A self-portrait in bronze by Paul Gauguin, estimated at €30,000 at Lehr in Berlin.

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The bronze was cast, presumably in an edition of four, after a plaster model that the artist executed in 1894-95, not long after he had returned from his first visit to Tahiti.

The plaster model was exhibited in the Paris Salon d’Automne of 1906. Nothing is known, however, about the identity or whereabouts of the foundry responsible for the casts.

This bronze relief was first exhibited in a Berlin gallery and a museum in Basel in 1928. It belonged to the famous art dealer Alfred Flechtheim, whose gallery was forced into liquidation by the Nazis.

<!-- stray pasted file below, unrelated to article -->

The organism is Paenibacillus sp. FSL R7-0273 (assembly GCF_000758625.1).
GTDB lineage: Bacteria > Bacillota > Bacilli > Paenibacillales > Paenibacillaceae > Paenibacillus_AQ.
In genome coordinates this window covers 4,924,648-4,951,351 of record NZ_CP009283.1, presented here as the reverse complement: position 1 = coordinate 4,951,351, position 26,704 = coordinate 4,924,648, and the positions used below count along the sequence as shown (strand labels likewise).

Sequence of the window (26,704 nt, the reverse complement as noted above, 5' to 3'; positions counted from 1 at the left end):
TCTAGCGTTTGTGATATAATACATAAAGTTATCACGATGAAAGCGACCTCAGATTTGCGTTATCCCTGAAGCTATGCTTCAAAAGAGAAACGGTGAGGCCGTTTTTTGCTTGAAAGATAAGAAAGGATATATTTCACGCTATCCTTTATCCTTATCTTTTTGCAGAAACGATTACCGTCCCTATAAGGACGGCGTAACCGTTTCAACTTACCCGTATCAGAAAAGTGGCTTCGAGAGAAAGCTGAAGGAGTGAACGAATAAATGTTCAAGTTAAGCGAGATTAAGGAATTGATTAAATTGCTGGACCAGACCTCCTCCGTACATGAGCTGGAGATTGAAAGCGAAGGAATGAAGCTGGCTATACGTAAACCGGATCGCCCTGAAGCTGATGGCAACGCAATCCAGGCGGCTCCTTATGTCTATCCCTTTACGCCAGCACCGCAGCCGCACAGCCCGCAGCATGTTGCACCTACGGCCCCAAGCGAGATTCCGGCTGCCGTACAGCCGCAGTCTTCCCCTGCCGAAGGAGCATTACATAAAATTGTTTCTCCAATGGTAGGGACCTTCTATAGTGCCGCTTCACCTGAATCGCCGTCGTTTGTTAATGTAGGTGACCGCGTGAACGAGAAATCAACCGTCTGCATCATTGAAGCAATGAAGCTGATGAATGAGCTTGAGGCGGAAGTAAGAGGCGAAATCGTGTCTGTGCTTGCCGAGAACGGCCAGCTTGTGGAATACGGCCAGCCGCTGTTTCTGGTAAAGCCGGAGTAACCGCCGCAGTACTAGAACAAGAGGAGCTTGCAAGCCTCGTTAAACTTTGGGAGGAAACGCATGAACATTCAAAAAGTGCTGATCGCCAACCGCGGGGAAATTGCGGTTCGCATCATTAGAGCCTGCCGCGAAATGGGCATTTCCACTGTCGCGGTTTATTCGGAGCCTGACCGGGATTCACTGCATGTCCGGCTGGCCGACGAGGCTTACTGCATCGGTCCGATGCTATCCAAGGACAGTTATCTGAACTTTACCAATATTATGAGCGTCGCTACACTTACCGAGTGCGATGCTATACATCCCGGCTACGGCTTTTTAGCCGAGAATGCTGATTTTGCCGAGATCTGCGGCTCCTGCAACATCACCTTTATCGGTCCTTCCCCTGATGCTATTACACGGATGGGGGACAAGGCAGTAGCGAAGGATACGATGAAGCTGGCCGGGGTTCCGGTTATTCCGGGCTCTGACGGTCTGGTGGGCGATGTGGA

Flechtheim was able to leave Germany and eventually settled in London where he died in 1937. His premises were taken over by Alex Vömel, who sold the bronze portrait to a German collector whose descendants consigned it for sale.

The auctioneer brokered an agreement between the consignor and the descendants of Alfred Flechtheim, so that there are no legal hurdles to the sale, which is expected to bring at least €30,000.